New Year, New Menstrual Health Policies? How We Can Better Support Women in the Workforce in 2018
New year, new menstrual health policies? How we can better support women in the workforce in 2018
Unless you live under a rock, you’ve likely noticed that there’s been a serious focus on women’s equality in the workplace, and we couldn’t be happier about it. As the conversation around gender equality continues to unfold, we’d like to take moment to draw attention to a topic that doesn’t usually get much air time: menstrual health policies at work.
Research has shown that women with abnormal uterine bleeding (AUB), or heavy periods, miss on average 1.5 days of work out of every cycle, due to severe symptoms like extreme cramping or excessive bleeding.1 That adds up to 18 days a year on average! Considering many women work for companies who don’t allot more than 10 paid sick days a year, we can conclude that oftentimes women who suffer from AUB don’t get the support they need from their employer. Below are some thought starters on how our society might better support women in the workforce in 2018.
Paid Menstrual Leave
Perhaps the most straightforward approach to strengthening menstrual health policies in the workplace is to offer women paid leave or sick days specifically for use during the menstrual cycle. These kinds of policies show acceptance and support for women who suffer from severe menstrual symptoms, and encourage women to take leave who might otherwise suffer through the day at their desk to save up on sick days. Providing women with an upfront option to stay home while they’re suffering from heavy bleeding or severe cramps prevents the embarrassment of having to make a special leave request or the disadvantage of using sick days for an anticipated monthly occurrence.
Flexible Work Condition
If paid menstrual leave isn’t in the cards, then flexible working conditions is something your company would consider. For women who need to change their tampon every hour or are in constant danger of cramping up, having the option to work from home could make all the difference. Prioritizing the health needs of employees is critically important, and allowing work from home flexibility could be a simple way to support employees.
Be an Approachable Manager
Every individual manager can do their part in advancing the way we perceive and discuss menstrual health polices at work by being open, approachable, and understanding towards women who may have special health needs during their monthly cycle. One in five women suffer from heavy periods2, so chances are high that if you’re in mid-to-upper-level management, you’re working closely with someone who has AUB. Be sensitive when women request to work from home due to health issues, and solution-oriented if you’re engaged in a conversation about it. If you manage an employee who has used all of her sick days but simply can’t come in due to a painfully heavy flow, encourage her to talk to your HR representative to try and work something out, or offer to schedule that meeting yourself.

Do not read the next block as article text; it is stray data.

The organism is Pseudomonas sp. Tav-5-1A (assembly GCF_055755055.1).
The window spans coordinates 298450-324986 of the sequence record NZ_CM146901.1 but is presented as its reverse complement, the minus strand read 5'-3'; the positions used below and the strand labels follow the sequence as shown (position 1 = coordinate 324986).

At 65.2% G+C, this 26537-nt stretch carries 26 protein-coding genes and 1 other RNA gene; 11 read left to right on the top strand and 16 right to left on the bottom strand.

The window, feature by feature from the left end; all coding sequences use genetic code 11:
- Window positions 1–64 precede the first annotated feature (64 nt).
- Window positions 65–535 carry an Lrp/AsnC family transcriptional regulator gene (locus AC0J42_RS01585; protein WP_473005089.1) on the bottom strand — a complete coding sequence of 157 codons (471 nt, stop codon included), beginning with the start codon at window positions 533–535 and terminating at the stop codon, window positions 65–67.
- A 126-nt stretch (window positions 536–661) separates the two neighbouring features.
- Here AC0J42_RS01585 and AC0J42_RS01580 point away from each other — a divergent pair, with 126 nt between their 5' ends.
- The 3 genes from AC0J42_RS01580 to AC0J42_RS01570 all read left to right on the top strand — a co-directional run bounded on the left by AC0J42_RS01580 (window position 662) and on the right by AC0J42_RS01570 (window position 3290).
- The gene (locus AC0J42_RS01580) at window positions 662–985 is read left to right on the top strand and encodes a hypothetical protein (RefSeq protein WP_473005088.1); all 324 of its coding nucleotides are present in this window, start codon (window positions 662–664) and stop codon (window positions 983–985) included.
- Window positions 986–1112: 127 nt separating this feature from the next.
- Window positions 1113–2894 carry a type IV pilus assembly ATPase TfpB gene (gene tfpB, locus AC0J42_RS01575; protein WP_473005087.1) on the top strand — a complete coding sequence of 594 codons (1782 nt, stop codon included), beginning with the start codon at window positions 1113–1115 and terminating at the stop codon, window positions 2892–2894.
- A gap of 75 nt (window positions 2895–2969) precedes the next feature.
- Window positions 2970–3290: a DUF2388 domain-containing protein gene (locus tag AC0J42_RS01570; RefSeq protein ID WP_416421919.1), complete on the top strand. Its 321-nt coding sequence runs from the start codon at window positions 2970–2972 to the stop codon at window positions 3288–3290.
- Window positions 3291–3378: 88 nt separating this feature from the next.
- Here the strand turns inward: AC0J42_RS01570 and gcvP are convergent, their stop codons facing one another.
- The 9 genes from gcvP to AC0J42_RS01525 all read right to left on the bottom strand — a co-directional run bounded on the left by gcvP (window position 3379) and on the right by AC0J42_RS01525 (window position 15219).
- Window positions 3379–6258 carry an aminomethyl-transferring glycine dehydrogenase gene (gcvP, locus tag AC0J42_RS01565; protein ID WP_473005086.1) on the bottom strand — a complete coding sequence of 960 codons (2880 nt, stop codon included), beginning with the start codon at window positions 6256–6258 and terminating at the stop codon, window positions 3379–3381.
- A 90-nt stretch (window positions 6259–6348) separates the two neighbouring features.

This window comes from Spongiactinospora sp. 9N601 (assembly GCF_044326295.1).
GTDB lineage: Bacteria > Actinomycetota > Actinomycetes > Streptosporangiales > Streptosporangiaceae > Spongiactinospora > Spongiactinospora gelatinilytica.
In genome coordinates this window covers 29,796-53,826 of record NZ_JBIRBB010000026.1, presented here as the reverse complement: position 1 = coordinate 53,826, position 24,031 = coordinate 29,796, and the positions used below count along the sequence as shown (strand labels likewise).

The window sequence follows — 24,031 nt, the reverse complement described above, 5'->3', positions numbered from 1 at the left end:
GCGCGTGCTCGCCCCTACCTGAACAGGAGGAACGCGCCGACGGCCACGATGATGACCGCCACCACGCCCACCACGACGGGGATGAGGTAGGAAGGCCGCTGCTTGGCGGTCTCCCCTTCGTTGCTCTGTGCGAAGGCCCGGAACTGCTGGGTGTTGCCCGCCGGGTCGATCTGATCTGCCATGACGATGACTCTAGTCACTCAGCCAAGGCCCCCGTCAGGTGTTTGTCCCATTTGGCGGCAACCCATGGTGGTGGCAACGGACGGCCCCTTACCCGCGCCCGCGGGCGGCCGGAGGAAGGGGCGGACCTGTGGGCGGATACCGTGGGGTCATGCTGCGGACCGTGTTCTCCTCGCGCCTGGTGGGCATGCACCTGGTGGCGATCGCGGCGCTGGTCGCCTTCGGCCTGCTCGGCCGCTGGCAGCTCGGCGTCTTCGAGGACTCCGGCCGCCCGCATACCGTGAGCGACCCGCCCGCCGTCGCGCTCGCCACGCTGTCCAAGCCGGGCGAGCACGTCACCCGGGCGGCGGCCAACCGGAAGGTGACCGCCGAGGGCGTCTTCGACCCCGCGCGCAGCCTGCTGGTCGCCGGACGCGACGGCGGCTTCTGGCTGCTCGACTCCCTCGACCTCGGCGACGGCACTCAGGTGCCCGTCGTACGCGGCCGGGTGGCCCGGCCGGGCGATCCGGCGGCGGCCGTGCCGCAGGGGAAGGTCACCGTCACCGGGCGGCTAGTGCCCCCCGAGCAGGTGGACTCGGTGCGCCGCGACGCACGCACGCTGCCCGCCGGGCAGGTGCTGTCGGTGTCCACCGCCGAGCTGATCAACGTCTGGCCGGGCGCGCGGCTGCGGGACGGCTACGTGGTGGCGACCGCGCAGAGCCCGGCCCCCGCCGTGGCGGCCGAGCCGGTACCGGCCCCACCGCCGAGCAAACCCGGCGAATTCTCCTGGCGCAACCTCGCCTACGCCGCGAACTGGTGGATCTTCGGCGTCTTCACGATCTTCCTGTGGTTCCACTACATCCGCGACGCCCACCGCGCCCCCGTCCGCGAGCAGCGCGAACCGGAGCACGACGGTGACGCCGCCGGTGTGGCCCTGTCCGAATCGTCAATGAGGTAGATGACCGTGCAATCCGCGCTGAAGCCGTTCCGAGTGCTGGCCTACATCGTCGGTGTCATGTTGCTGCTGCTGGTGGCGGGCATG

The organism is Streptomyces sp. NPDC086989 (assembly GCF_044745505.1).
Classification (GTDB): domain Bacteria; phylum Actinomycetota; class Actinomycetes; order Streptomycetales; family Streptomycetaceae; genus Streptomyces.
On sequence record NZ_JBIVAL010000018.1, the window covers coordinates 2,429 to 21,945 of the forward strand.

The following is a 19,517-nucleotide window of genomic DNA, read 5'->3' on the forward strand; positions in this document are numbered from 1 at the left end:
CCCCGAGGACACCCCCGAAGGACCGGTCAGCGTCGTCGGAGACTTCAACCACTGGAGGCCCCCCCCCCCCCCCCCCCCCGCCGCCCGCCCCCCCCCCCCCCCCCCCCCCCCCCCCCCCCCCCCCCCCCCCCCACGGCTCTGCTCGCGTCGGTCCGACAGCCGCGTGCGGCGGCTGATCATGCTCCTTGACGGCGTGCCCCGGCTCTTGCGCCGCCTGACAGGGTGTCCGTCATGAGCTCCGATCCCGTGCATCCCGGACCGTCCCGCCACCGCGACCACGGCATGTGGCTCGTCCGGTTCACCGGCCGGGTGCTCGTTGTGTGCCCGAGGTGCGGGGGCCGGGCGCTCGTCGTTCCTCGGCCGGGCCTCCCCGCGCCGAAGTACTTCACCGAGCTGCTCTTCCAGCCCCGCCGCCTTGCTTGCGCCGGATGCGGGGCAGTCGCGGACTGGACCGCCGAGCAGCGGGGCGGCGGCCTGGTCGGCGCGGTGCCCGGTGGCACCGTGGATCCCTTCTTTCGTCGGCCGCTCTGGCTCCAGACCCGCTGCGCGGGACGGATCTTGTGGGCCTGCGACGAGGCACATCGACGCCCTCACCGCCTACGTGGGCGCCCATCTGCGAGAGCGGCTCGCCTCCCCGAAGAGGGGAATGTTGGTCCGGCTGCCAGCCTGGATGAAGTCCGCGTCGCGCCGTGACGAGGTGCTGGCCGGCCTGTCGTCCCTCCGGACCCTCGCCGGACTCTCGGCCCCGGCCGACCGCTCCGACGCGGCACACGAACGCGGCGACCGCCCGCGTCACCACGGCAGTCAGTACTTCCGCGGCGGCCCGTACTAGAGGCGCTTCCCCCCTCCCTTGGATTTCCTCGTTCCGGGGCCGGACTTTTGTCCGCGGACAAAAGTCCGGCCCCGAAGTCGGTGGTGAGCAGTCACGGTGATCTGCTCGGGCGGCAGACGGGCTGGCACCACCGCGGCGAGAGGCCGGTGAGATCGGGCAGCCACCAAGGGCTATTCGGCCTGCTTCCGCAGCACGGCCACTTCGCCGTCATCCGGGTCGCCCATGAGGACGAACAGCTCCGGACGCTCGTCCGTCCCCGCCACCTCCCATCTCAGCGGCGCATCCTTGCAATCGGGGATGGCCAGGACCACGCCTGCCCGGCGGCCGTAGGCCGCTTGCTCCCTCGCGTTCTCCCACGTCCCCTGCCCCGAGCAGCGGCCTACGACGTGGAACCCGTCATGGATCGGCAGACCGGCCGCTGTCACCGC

Some Companies are Already Doing It
Creating menstrual health policies at work isn’t purely aspirational – some companies are already doing it, and they’re setting a new standard for global health benefits. For instance, Nike has had an official menstrual policy incorporated into their code of conduct for several years.3 And in countries like Japan, menstrual leave policies have been in place for women since World War II.
Regardless of your workplace’s menstrual leave policies, if you think you’re suffering from heavy periods, talk to your doctor about diagnosing and seeking treatment for AUB. And always remember that your biggest health advocate is you.
- Hologic, Inc. Data on File; AUB Patient Journey Research, conducted January 2017. Survey of 1,003 women who self-identified as currently or recently experiencing heavy bleeding with need to change feminine hygiene product very hour or more.
- Centers for Disease Control and Prevention. Heavy menstrual Bleeding. https://www.cdc.gov/ncbddd/blooddisorders/women/menorrhagia.html.
- The Nike Code of Conduct. 2005. http://www.apparelsearch.com/education/research/child_labor_clothing/child_labor_fashion_industry_2005/v_apparel_appendices/surveys_from_companies/nike.htm.
- Posted by Dot.
- On January 18, 2018